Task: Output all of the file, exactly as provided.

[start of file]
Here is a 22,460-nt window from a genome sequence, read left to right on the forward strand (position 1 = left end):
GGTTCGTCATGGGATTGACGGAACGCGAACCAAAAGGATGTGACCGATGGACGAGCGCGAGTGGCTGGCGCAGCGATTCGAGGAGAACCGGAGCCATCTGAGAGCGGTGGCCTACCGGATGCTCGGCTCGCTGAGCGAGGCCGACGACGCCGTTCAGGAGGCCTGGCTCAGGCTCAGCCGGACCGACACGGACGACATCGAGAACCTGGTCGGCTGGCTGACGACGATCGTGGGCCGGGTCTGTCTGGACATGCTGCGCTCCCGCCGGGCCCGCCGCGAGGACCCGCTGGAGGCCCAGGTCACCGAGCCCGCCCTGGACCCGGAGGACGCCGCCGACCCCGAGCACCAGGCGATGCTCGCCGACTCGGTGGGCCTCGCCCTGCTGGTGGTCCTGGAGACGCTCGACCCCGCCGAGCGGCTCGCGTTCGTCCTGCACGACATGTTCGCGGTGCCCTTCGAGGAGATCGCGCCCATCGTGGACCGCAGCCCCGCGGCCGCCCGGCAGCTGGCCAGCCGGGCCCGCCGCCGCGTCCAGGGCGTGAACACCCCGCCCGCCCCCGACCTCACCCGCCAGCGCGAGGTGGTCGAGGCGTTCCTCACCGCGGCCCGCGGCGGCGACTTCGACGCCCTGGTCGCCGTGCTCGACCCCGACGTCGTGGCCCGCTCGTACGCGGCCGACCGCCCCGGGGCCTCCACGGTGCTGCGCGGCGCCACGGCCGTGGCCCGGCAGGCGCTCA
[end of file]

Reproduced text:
Here is a 22,460-nt window from a genome sequence, read left to right on the forward strand (position 1 = left end):
GGTTCGTCATGGGATTGACGGAACGCGAACCAAAAGGATGTGACCGATGGACGAGCGCGAGTGGCTGGCGCAGCGATTCGAGGAGAACCGGAGCCATCTGAGAGCGGTGGCCTACCGGATGCTCGGCTCGCTGAGCGAGGCCGACGACGCCGTTCAGGAGGCCTGGCTCAGGCTCAGCCGGACCGACACGGACGACATCGAGAACCTGGTCGGCTGGCTGACGACGATCGTGGGCCGGGTCTGTCTGGACATGCTGCGCTCCCGCCGGGCCCGCCGCGAGGACCCGCTGGAGGCCCAGGTCACCGAGCCCGCCCTGGACCCGGAGGACGCCGCCGACCCCGAGCACCAGGCGATGCTCGCCGACTCGGTGGGCCTCGCCCTGCTGGTGGTCCTGGAGACGCTCGACCCCGCCGAGCGGCTCGCGTTCGTCCTGCACGACATGTTCGCGGTGCCCTTCGAGGAGATCGCGCCCATCGTGGACCGCAGCCCCGCGGCCGCCCGGCAGCTGGCCAGCCGGGCCCGCCGCCGCGTCCAGGGCGTGAACACCCCGCCCGCCCCCGACCTCACCCGCCAGCGCGAGGTGGTCGAGGCGTTCCTCACCGCGGCCCGCGGCGGCGACTTCGACGCCCTGGTCGCCGTGCTCGACCCCGACGTCGTGGCCCGCTCGTACGCGGCCGACCGCCCCGGGGCCTCCACGGTGCTGCGCGGCGCCACGGCCGTGGCCCGGCAGGCGCTCA